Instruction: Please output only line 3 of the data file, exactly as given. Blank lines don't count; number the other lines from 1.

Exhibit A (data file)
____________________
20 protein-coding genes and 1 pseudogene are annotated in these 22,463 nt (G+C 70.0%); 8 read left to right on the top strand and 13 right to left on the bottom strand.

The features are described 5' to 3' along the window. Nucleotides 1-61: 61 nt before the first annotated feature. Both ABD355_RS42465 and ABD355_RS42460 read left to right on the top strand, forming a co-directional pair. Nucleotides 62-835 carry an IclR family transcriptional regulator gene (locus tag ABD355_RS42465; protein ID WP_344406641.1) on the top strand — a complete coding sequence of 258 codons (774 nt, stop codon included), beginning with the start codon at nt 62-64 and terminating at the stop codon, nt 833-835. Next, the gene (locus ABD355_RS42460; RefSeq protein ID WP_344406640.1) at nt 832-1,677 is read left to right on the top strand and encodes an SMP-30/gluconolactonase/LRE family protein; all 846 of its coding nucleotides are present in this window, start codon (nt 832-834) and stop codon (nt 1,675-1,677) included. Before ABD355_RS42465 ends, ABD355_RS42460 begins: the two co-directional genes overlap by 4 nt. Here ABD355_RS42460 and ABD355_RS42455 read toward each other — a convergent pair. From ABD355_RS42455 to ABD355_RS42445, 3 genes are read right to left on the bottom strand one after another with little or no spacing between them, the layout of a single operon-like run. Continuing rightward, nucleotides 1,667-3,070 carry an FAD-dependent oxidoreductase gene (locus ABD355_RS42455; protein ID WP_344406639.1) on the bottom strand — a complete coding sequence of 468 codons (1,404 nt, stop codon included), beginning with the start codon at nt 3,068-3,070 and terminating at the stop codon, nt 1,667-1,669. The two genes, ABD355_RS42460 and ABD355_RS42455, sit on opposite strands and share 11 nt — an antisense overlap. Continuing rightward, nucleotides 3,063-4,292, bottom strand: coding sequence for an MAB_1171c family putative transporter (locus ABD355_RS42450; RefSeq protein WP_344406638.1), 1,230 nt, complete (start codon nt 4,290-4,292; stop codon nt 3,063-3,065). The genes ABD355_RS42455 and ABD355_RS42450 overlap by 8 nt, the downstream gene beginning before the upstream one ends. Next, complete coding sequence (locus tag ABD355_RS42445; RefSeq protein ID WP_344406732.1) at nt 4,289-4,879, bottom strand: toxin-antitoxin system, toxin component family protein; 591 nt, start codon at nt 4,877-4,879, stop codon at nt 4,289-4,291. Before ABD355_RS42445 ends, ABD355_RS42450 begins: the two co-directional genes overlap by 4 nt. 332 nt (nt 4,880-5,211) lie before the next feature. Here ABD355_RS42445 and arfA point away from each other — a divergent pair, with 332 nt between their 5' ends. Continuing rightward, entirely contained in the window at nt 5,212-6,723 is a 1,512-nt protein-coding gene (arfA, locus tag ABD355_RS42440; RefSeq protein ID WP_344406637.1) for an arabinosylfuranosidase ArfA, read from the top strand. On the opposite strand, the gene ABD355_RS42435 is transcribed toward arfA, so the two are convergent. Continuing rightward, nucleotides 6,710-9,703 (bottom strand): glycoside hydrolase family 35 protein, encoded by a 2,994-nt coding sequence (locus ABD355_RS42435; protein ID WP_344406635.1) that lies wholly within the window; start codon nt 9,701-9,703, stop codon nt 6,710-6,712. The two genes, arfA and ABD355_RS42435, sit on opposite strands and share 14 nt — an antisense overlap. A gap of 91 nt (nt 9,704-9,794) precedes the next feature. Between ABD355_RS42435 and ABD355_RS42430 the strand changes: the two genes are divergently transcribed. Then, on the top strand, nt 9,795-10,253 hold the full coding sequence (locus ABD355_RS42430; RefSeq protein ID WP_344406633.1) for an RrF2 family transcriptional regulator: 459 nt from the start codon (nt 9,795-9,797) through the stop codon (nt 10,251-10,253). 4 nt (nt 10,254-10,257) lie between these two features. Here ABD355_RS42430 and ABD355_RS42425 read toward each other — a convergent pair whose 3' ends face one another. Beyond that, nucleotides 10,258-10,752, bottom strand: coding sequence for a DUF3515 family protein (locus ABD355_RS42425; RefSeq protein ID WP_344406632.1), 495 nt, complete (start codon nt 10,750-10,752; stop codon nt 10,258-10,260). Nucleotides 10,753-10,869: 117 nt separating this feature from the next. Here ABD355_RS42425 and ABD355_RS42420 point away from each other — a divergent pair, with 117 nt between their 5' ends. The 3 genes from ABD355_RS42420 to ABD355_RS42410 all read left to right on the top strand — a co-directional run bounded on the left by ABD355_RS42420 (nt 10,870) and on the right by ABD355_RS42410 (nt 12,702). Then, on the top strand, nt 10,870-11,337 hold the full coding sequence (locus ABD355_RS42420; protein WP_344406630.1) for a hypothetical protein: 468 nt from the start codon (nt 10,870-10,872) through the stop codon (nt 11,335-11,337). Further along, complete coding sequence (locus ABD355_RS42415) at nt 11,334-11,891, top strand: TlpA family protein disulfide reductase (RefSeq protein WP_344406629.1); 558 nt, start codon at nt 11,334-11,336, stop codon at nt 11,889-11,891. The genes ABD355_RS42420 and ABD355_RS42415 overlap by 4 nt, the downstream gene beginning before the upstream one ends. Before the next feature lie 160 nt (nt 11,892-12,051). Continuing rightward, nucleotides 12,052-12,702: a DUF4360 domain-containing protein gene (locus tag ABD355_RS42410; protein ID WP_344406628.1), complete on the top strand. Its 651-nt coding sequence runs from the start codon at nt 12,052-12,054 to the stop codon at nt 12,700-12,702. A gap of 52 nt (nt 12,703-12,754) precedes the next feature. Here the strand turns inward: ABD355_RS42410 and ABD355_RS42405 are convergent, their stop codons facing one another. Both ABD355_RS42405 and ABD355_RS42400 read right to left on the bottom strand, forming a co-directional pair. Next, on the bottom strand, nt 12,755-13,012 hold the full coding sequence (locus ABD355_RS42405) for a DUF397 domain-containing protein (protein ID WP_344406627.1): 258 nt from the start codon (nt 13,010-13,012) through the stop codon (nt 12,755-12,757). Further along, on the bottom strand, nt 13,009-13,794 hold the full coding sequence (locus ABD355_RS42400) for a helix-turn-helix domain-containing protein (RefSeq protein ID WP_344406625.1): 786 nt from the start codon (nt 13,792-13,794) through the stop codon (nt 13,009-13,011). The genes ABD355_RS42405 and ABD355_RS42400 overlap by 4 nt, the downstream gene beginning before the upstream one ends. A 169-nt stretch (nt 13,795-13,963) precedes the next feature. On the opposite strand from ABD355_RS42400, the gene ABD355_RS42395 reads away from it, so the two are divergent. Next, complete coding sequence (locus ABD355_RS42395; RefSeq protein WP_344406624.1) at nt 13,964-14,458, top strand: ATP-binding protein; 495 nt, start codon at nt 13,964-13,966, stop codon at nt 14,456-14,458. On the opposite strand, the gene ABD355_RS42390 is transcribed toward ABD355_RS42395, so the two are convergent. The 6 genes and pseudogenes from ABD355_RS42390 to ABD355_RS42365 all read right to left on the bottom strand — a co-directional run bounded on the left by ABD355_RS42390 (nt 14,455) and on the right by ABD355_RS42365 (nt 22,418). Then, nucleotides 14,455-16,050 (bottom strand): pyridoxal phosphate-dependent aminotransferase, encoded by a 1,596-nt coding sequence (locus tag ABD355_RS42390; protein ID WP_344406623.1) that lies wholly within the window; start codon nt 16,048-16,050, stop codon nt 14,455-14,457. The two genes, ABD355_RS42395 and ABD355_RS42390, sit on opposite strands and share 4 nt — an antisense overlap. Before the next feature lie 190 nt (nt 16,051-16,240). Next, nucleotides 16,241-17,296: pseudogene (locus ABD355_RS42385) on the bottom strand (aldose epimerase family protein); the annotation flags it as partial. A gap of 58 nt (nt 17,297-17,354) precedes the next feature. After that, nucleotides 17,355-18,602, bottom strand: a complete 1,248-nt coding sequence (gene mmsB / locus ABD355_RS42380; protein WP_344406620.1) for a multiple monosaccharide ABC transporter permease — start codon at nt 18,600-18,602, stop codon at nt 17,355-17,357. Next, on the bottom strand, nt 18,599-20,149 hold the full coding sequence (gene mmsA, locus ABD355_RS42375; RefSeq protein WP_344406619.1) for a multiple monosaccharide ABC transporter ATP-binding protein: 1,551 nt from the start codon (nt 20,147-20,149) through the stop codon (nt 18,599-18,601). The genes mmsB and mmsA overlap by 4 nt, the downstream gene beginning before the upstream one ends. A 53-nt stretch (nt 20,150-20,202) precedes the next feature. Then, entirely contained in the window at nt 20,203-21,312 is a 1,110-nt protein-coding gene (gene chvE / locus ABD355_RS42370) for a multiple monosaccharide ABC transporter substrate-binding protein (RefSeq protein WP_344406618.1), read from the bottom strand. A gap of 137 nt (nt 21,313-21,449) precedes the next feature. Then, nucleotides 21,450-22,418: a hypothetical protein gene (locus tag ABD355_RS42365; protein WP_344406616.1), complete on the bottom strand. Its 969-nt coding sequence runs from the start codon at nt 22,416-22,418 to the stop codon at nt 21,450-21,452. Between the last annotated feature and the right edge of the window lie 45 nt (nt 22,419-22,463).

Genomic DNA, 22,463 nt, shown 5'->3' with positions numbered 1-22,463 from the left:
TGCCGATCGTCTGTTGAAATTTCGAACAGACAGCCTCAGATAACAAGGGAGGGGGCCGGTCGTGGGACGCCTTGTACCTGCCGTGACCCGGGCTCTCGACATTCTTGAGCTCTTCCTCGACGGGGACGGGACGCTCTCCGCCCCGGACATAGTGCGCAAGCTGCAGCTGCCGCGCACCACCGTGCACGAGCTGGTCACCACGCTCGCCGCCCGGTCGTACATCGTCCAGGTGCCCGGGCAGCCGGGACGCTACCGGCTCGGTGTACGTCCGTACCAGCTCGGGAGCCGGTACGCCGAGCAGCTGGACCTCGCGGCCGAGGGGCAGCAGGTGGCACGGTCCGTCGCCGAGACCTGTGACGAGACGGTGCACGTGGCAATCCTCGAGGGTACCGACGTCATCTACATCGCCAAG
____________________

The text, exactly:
Genomic DNA, 22,463 nt, shown 5'->3' with positions numbered 1-22,463 from the left: